The more creative you are means the less productive you are and if you’re productive surely that means you’ve got less time to be creative, right?
It used to be that spending time being creative meant less time being productive and vice versa, but in fact they go hand-in-hand. Today, productivity is about achieving more, not doing more and that happens with the addition of creativity.
In the Digital Age where everything and everyone is moving at a million miles an hour and your competitors are snapping at your heels, creativity and productivity are vital for long-term business growth, so we ask the question…
…can productivity and creativity play nice together?
Oh, there’s one other thing that’s probably worth mentioning before we go any further.
We are, as we’ve mentioned, in the Digital Age (or as some call it, the Information Age). It started around 1980 when we shifted from mechanical and analogue electronic technology and slowly through the 80s and into the 90s, 2000s and beyond, we adopted digital cameras, computers, smartphones and the internet but as we move deeper into the world of big data, it seems the Digital Age is making way for something else.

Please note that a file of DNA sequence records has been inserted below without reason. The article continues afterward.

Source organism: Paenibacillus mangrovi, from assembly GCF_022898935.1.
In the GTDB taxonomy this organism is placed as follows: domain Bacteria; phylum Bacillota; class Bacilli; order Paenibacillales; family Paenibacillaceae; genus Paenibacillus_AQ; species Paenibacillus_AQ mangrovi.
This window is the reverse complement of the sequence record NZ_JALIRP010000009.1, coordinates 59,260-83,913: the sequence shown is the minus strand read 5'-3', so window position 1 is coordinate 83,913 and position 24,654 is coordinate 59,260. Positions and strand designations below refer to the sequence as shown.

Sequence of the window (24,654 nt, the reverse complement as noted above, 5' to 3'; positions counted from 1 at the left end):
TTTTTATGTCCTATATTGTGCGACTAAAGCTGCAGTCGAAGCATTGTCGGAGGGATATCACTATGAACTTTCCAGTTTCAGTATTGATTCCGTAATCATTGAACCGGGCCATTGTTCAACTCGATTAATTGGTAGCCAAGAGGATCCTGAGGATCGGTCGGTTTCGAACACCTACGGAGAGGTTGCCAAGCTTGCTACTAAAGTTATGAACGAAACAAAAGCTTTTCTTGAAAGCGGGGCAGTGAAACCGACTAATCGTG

According to CEO of Sinovation Ventures and founding President of Google China Kai-Fu Lee, artificial intelligence and automation are potentially poised to take 40 – 50% of jobs in the next two or three decades but of course not all jobs are going to disappear at the same rate.
Jobs that require innate creativity will be out of reach of AI and robots.
The Digital Age is slowly but surely making way for the Creative Age.